Sydney - Another Cricket World Cup semi-final but another failure to get to the final has left many South Africa fans questioning what their side must do to reach one-day international cricket's showpiece match.
Tuesday's dramatic four-wicket defeat by New Zealand in a rain-affected clash at Auckland's Eden Park was the fourth time the Proteas had made it to the last four - and the fourth time they hadn't reached the final.
In 1992 they were undone by the unfairness of the rain rule then in force which left them needing an impossible 22 off one ball to beat England, while in 2007 they were swept aside by Australia.
However, Tuesday's clash had echoes of South Africa's 1999 tie with Australia - a result that saw the Australians into the final on superior net run-rate - in that the Proteas squandered chances to win the game.
But this time around a selection decision may have hampered South Africa even before the match started.
Fast bowler Kyle Abbott, who took an excellent one for 27 off a tight six overs during the quarter-final victory over Sri Lanka, was dropped to make way for Vernon Philander - who missed several matches including the last eight clash this World Cup with a hamstring injury.
Philander's first over was savaged for 14 runs by New Zealand captain Brendon McCullum and he was taken out of the attack, with none of his eight overs on Tuesday producing a wicket.
"You've got an in form bowler (Abbott) who's got bounce and he's got pace and has bowled so well in the last couple of days. You've got to be so brave to change that bowling line-up," former South Africa spinner Pat Symcox told local radio.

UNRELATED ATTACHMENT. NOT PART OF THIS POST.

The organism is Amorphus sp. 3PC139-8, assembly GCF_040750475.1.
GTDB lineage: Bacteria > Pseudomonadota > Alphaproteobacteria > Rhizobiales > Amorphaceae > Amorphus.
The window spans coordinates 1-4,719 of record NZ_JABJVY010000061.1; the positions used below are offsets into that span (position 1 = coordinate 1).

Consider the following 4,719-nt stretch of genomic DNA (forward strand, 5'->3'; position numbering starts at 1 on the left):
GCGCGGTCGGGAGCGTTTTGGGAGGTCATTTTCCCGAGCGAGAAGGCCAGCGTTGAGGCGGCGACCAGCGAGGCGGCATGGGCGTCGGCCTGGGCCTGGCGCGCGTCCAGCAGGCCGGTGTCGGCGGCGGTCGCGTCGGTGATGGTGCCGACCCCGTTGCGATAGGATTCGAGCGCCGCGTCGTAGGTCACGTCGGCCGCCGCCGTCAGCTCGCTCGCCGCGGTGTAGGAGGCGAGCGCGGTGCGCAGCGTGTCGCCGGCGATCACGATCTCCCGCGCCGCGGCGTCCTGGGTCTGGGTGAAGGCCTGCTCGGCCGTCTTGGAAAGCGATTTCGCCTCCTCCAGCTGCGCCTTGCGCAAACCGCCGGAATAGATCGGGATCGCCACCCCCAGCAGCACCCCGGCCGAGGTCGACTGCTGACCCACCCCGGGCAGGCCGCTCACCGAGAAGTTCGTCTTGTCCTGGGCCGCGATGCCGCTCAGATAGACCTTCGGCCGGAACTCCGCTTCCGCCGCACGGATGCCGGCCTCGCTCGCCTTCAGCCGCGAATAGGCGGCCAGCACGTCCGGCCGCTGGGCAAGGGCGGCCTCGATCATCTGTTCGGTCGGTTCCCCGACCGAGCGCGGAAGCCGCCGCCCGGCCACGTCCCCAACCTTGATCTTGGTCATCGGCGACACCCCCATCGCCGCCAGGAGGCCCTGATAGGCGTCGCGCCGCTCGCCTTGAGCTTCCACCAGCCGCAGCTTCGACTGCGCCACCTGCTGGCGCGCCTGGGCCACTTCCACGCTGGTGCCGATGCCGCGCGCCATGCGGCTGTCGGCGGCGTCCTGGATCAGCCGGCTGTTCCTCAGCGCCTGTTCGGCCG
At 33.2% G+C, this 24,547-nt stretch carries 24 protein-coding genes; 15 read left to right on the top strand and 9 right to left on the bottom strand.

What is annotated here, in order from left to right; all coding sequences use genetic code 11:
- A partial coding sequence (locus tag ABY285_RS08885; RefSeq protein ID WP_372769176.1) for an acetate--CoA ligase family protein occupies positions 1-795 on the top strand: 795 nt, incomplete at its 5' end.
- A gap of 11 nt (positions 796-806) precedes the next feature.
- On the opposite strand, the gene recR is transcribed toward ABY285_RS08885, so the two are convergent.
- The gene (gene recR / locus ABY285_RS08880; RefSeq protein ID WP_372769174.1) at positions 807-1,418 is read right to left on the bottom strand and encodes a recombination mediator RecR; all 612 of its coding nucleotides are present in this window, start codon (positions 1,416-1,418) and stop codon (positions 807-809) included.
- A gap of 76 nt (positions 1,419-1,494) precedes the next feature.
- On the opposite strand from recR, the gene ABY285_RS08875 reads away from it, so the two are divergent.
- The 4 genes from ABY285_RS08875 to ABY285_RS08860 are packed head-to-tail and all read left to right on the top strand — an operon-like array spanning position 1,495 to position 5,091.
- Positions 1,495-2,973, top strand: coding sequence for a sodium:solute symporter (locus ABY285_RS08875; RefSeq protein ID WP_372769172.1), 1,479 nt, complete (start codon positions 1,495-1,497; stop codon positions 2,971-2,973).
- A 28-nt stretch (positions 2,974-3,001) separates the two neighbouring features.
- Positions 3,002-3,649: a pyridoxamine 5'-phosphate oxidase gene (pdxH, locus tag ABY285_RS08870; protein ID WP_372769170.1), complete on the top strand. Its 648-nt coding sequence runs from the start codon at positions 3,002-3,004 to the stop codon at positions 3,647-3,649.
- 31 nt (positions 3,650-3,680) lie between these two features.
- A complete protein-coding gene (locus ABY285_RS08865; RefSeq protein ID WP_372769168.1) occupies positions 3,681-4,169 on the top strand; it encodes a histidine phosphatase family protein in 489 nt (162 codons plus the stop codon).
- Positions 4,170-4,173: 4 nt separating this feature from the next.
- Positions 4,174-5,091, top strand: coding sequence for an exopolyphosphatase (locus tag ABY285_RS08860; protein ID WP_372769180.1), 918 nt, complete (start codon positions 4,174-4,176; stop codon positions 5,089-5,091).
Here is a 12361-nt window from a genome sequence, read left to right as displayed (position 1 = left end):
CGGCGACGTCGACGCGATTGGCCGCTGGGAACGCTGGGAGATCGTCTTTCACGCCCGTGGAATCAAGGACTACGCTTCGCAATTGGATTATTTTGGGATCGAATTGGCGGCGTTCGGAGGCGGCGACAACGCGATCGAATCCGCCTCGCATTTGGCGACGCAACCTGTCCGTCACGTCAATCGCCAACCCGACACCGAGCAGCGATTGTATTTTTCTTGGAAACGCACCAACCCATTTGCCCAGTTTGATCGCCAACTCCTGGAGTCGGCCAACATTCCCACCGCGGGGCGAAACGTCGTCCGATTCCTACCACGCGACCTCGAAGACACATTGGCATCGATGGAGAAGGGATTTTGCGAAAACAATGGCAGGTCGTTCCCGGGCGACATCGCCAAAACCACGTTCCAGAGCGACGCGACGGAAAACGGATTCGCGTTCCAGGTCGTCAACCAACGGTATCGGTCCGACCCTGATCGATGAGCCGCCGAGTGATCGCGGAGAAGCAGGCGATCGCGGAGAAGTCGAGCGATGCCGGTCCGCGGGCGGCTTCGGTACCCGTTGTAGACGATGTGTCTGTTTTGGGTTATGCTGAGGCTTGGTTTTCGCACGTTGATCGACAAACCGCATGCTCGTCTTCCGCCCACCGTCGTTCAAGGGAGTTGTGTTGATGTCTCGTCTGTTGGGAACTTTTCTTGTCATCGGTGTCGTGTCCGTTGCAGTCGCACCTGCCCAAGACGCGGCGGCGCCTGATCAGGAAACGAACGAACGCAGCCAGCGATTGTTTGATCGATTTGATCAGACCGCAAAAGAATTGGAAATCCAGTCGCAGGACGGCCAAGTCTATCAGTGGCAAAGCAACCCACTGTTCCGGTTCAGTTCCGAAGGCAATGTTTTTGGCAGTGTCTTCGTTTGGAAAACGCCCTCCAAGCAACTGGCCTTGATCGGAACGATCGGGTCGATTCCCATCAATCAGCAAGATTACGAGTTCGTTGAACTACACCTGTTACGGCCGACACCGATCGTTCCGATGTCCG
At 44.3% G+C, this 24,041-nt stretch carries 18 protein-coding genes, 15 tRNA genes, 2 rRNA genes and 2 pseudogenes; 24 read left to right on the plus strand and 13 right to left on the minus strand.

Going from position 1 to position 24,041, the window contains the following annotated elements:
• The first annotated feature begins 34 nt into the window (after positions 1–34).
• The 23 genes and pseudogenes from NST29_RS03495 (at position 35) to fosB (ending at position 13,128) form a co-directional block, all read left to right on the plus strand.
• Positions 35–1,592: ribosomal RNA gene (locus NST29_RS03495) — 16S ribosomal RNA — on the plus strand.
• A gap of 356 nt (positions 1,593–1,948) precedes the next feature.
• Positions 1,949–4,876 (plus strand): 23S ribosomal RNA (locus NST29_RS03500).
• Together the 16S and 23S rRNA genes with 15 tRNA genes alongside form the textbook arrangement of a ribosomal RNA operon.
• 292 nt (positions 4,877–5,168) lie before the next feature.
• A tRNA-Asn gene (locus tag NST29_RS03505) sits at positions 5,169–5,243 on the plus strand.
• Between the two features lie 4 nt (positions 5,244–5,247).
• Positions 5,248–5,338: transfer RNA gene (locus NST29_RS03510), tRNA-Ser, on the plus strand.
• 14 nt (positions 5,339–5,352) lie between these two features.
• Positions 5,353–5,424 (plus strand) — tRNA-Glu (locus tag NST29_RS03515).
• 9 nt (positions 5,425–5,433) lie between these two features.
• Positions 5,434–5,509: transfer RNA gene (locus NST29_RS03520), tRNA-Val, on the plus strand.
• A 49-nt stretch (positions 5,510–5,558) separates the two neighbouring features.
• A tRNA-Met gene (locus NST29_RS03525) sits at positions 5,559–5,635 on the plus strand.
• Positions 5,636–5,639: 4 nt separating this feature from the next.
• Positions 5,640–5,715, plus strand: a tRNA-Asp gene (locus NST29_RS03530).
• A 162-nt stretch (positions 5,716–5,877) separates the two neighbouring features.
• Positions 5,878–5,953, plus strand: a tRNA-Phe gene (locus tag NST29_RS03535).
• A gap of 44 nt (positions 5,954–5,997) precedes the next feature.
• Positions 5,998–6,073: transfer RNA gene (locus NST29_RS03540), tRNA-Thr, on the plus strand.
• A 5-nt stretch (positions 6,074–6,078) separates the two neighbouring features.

Dale Steyn is widely acknowledged as the best fast bowler of his generation, his Test average of just over 22 runs per wicket placing him among cricket's all-time greats.
But a return off 11 wickets in eight matches at this World Cup was modest for a man of his class and on Tuesday his 8.5 overs cost an expensive 76 runs.
Steyn also needed lengthy treatment for a leg problem during the final over, and this was a further setback for a South Africa side who throughout the tournament, had to 'fiddle' 10 overs from a fifth bowler - reviving a longstanding criticism they had been excessively cautious in selecting an extra batsman rather than an additional bowler.
'T-CUP' (Thinking Clearly Under Pressure)
The Proteas may well have made a 350-plus score had not rain intervened, but a total of 281 for five, which left New Zealand needing a revised 298 in 43 overs, looked enough when the Black Caps were 149 for four.
Yet it was from then on that the worth of England 2003 Rugby World Cup-winning coach Clive Woodward's oft-repeated phrase of 'T-CUP' (Thinking Clearly Under Pressure) became apparent, with captain AB de Villiers fumbling a run-out of Corey Anderson and Grant Elliott benefitting from another failed run out attempt and a dropped catch.
Anderson (58) helped Elliott add 103 for the fifth wicket before the South African-born Elliott, raising his game, completed a match-winning 84 not out.
"I didn't take that (run-out chance) unfortunately, but yes if you want to see it that way that I cost us then I'll gladly take it," said a distraught De Villiers.
Former South Africa captain Graeme Smith, writing on the ICC's website, said: "The Proteas missed the half-chances that counted and it ultimately cost them.
"Most tellingly they seemed to deviate from their pre-planned bowling strategy to McCullum by bowling poor lengths which allowed him to dictate the pace of the game," he added.
Inevitably, South Africa's latest World Cup loss will revive accusations of "choking", yet in recent years they have won Tests from improbable positions against sides as good as Australia - not the act of a bunch of mentally weak players.
However, blows often come thick and fast in the one-day game, with the fall-out from this latest loss leaving South Africa with four more years of World Cup hurt.